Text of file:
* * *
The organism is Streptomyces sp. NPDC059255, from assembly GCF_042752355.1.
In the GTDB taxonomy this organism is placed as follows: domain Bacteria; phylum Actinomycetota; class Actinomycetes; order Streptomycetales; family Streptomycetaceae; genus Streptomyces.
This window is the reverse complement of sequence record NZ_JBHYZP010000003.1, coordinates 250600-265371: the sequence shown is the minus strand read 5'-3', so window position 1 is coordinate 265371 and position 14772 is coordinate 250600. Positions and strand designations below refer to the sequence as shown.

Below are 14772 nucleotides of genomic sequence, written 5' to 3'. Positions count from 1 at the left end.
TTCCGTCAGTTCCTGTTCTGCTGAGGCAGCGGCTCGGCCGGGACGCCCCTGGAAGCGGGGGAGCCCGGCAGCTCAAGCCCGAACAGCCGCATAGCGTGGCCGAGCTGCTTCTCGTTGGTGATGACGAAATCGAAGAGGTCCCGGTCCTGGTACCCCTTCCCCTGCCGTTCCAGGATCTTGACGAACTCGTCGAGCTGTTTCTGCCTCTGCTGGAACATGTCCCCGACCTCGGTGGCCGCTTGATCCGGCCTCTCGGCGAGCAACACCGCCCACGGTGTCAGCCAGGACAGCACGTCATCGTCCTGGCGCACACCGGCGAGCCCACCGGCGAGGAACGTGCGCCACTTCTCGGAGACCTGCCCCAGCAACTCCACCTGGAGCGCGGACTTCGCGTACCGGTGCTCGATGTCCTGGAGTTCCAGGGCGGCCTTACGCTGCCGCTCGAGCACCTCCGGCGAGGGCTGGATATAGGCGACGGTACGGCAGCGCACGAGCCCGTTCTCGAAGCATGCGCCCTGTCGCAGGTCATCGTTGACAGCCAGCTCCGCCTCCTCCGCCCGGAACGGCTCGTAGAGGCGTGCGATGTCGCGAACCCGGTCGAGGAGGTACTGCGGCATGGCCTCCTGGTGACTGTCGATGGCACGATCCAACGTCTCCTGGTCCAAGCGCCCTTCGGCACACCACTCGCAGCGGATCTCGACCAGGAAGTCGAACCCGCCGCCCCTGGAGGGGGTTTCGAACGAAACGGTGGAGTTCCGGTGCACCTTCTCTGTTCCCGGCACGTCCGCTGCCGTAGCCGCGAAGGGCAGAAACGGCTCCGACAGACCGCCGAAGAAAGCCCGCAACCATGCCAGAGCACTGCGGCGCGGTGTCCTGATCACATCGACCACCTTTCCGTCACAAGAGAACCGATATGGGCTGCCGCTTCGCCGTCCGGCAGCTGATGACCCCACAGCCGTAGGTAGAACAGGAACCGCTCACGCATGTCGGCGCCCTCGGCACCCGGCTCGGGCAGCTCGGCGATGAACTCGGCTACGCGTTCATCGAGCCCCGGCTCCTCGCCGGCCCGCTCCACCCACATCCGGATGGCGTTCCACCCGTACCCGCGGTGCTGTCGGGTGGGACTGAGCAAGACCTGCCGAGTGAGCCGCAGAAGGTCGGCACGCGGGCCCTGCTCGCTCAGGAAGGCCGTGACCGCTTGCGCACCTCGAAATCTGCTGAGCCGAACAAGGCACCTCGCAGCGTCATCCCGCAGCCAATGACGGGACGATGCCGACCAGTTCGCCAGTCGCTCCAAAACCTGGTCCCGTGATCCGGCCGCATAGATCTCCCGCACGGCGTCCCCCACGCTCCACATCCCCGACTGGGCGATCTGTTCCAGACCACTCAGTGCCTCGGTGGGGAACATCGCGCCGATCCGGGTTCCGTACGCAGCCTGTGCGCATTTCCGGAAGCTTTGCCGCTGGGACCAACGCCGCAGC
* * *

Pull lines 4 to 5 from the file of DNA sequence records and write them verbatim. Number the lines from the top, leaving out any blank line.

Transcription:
Below are 14772 nucleotides of genomic sequence, written 5' to 3'. Positions count from 1 at the left end.
TTCCGTCAGTTCCTGTTCTGCTGAGGCAGCGGCTCGGCCGGGACGCCCCTGGAAGCGGGGGAGCCCGGCAGCTCAAGCCCGAACAGCCGCATAGCGTGGCCGAGCTGCTTCTCGTTGGTGATGACGAAATCGAAGAGGTCCCGGTCCTGGTACCCCTTCCCCTGCCGTTCCAGGATCTTGACGAACTCGTCGAGCTGTTTCTGCCTCTGCTGGAACATGTCCCCGACCTCGGTGGCCGCTTGATCCGGCCTCTCGGCGAGCAACACCGCCCACGGTGTCAGCCAGGACAGCACGTCATCGTCCTGGCGCACACCGGCGAGCCCACCGGCGAGGAACGTGCGCCACTTCTCGGAGACCTGCCCCAGCAACTCCACCTGGAGCGCGGACTTCGCGTACCGGTGCTCGATGTCCTGGAGTTCCAGGGCGGCCTTACGCTGCCGCTCGAGCACCTCCGGCGAGGGCTGGATATAGGCGACGGTACGGCAGCGCACGAGCCCGTTCTCGAAGCATGCGCCCTGTCGCAGGTCATCGTTGACAGCCAGCTCCGCCTCCTCCGCCCGGAACGGCTCGTAGAGGCGTGCGATGTCGCGAACCCGGTCGAGGAGGTACTGCGGCATGGCCTCCTGGTGACTGTCGATGGCACGATCCAACGTCTCCTGGTCCAAGCGCCCTTCGGCACACCACTCGCAGCGGATCTCGACCAGGAAGTCGAACCCGCCGCCCCTGGAGGGGGTTTCGAACGAAACGGTGGAGTTCCGGTGCACCTTCTCTGTTCCCGGCACGTCCGCTGCCGTAGCCGCGAAGGGCAGAAACGGCTCCGACAGACCGCCGAAGAAAGCCCGCAACCATGCCAGAGCACTGCGGCGCGGTGTCCTGATCACATCGACCACCTTTCCGTCACAAGAGAACCGATATGGGCTGCCGCTTCGCCGTCCGGCAGCTGATGACCCCACAGCCGTAGGTAGAACAGGAACCGCTCACGCATGTCGGCGCCCTCGGCACCCGGCTCGGGCAGCTCGGCGATGAACTCGGCTACGCGTTCATCGAGCCCCGGCTCCTCGCCGGCCCGCTCCACCCACATCCGGATGGCGTTCCACCCGTACCCGCGGTGCTGTCGGGTGGGACTGAGCAAGACCTGCCGAGTGAGCCGCAGAAGGTCGGCACGCGGGCCCTGCTCGCTCAGGAAGGCCGTGACCGCTTGCGCACCTCGAAATCTGCTGAGCCGAACAAGGCACCTCGCAGCGTCATCCCGCAGCCAATGACGGGACGATGCCGACCAGTTCGCCAGTCGCTCCAAAACCTGGTCCCGTGATCCGGCCGCATAGATCTCCCGCACGGCGTCCCCCACGCTCCACATCCCCGACTGGGCGATCTGTTCCAGACCACTCAGTGCCTCGGTGGGGAACATCGCGCCGATCCGGGTTCCGTACGCAGCCTGTGCGCATTTCCGGAAGCTTTGCCGCTGGGACCAACGCCGCAGC